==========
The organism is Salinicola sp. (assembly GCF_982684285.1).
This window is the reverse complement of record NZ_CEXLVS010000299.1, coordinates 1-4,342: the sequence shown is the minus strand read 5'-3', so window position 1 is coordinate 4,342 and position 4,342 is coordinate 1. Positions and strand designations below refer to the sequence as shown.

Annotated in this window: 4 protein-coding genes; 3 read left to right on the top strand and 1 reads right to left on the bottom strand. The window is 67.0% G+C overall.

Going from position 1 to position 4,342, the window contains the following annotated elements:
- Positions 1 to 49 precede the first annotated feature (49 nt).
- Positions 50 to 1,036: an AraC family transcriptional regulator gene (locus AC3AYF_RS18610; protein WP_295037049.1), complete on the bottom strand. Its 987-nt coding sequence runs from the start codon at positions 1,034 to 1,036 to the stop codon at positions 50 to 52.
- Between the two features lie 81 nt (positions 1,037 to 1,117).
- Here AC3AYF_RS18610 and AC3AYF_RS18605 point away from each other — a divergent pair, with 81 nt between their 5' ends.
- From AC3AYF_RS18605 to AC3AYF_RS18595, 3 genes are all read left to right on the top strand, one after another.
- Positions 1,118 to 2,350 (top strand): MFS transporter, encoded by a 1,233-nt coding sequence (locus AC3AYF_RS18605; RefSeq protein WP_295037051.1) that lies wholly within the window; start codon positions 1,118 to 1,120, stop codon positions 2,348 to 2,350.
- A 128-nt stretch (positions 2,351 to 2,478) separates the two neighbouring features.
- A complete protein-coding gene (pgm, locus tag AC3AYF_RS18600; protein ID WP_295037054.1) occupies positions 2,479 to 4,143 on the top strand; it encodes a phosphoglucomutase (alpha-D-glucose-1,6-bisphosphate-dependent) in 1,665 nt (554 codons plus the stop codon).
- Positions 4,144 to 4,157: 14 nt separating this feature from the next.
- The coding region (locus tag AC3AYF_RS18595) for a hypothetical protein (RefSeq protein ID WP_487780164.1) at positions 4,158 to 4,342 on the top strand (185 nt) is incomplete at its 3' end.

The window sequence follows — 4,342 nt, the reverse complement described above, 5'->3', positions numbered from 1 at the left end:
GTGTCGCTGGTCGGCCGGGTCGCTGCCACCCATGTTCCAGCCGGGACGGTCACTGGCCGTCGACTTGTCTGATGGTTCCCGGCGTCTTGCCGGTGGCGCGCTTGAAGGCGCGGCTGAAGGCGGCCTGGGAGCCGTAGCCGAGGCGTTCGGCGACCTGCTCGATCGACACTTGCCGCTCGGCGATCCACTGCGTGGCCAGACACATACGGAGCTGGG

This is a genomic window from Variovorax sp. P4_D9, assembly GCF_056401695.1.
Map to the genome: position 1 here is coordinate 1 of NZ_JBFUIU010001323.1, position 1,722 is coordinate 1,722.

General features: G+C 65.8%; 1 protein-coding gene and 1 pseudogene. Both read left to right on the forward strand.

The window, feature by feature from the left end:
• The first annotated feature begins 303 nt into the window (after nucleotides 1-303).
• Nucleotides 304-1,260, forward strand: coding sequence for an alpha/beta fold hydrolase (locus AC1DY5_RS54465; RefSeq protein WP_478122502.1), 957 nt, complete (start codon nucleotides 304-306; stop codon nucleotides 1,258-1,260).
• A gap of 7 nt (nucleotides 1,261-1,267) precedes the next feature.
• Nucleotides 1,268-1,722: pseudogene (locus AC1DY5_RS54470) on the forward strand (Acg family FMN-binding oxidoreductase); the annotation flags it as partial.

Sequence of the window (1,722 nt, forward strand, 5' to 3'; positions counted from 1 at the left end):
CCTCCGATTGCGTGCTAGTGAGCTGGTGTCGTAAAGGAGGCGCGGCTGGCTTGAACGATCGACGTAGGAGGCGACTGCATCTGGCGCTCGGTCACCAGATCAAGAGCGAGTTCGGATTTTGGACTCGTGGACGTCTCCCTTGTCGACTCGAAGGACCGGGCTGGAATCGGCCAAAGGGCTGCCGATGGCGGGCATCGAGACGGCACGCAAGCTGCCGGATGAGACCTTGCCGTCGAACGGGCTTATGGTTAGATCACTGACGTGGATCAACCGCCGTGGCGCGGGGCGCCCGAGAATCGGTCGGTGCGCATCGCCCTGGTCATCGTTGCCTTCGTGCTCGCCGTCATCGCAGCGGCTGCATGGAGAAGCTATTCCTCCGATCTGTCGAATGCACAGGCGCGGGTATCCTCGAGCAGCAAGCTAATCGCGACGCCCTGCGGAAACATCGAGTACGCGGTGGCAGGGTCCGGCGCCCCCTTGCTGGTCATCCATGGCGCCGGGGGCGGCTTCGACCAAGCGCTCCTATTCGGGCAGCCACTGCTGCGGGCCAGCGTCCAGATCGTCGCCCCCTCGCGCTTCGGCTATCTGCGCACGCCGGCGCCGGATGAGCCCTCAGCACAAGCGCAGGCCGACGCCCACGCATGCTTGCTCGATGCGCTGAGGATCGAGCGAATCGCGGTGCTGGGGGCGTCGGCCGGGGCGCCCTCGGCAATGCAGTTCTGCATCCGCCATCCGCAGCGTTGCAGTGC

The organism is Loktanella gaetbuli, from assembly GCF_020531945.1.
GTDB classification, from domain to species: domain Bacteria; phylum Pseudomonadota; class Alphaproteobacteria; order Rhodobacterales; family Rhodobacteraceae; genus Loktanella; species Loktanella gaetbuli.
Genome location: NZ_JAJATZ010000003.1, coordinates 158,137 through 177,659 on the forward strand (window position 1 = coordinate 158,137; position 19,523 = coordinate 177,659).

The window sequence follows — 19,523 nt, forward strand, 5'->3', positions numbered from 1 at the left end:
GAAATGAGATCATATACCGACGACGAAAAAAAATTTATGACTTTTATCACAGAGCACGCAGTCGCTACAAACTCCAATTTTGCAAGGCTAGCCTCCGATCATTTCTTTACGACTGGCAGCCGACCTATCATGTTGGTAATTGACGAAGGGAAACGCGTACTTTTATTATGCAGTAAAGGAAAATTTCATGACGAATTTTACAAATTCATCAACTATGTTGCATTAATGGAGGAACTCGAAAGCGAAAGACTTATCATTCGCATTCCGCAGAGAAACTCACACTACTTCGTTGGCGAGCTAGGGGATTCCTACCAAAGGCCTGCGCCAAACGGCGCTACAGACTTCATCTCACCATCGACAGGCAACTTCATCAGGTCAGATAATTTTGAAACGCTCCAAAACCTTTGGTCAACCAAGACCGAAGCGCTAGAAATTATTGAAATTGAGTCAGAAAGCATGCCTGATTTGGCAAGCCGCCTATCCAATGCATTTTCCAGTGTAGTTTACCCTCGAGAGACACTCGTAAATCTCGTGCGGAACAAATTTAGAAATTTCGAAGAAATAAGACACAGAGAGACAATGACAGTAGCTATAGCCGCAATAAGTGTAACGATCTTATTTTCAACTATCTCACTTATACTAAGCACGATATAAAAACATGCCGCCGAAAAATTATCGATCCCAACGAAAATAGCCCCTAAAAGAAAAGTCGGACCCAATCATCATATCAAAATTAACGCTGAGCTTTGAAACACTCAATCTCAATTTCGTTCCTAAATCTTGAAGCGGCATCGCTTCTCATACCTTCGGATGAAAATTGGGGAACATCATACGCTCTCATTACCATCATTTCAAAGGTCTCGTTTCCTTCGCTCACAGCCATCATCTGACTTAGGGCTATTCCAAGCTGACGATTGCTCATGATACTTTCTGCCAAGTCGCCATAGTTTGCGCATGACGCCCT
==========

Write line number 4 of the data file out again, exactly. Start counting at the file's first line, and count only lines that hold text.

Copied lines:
Going from position 1 to position 4,342, the window contains the following annotated elements: